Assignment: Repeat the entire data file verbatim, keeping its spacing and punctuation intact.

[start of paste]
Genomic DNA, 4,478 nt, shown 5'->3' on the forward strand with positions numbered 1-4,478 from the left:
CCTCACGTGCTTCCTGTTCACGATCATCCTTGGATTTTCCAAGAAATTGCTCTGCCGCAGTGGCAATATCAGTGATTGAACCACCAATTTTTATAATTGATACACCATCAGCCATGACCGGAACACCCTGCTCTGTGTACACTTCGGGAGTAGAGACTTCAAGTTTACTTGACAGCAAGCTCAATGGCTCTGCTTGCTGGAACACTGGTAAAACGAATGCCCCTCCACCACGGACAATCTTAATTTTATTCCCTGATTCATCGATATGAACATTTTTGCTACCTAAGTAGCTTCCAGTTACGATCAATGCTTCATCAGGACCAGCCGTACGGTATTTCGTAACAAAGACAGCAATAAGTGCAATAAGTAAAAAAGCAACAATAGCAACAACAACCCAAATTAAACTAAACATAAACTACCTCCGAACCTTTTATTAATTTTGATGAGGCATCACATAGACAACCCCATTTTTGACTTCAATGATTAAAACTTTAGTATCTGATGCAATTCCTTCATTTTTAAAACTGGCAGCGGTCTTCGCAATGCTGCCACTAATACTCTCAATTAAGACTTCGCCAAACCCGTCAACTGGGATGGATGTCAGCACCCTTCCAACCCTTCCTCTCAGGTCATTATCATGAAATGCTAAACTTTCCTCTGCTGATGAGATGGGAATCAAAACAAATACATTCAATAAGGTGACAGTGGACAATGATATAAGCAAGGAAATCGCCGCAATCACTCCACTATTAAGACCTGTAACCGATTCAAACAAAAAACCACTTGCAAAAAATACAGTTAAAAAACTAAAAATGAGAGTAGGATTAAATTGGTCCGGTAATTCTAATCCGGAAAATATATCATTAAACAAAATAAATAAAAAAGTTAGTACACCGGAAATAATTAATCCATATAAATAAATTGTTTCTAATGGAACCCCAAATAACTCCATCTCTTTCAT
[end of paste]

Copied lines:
Genomic DNA, 4,478 nt, shown 5'->3' on the forward strand with positions numbered 1-4,478 from the left:
CCTCACGTGCTTCCTGTTCACGATCATCCTTGGATTTTCCAAGAAATTGCTCTGCCGCAGTGGCAATATCAGTGATTGAACCACCAATTTTTATAATTGATACACCATCAGCCATGACCGGAACACCCTGCTCTGTGTACACTTCGGGAGTAGAGACTTCAAGTTTACTTGACAGCAAGCTCAATGGCTCTGCTTGCTGGAACACTGGTAAAACGAATGCCCCTCCACCACGGACAATCTTAATTTTATTCCCTGATTCATCGATATGAACATTTTTGCTACCTAAGTAGCTTCCAGTTACGATCAATGCTTCATCAGGACCAGCCGTACGGTATTTCGTAACAAAGACAGCAATAAGTGCAATAAGTAAAAAAGCAACAATAGCAACAACAACCCAAATTAAACTAAACATAAACTACCTCCGAACCTTTTATTAATTTTGATGAGGCATCACATAGACAACCCCATTTTTGACTTCAATGATTAAAACTTTAGTATCTGATGCAATTCCTTCATTTTTAAAACTGGCAGCGGTCTTCGCAATGCTGCCACTAATACTCTCAATTAAGACTTCGCCAAACCCGTCAACTGGGATGGATGTCAGCACCCTTCCAACCCTTCCTCTCAGGTCATTATCATGAAATGCTAAACTTTCCTCTGCTGATGAGATGGGAATCAAAACAAATACATTCAATAAGGTGACAGTGGACAATGATATAAGCAAGGAAATCGCCGCAATCACTCCACTATTAAGACCTGTAACCGATTCAAACAAAAAACCACTTGCAAAAAATACAGTTAAAAAACTAAAAATGAGAGTAGGATTAAATTGGTCCGGTAATTCTAATCCGGAAAATATATCATTAAACAAAATAAATAAAAAAGTTAGTACACCGGAAATAATTAATCCATATAAATAAATTGTTTCTAATGGAACCCCAAATAACTCCATCTCTTTCAT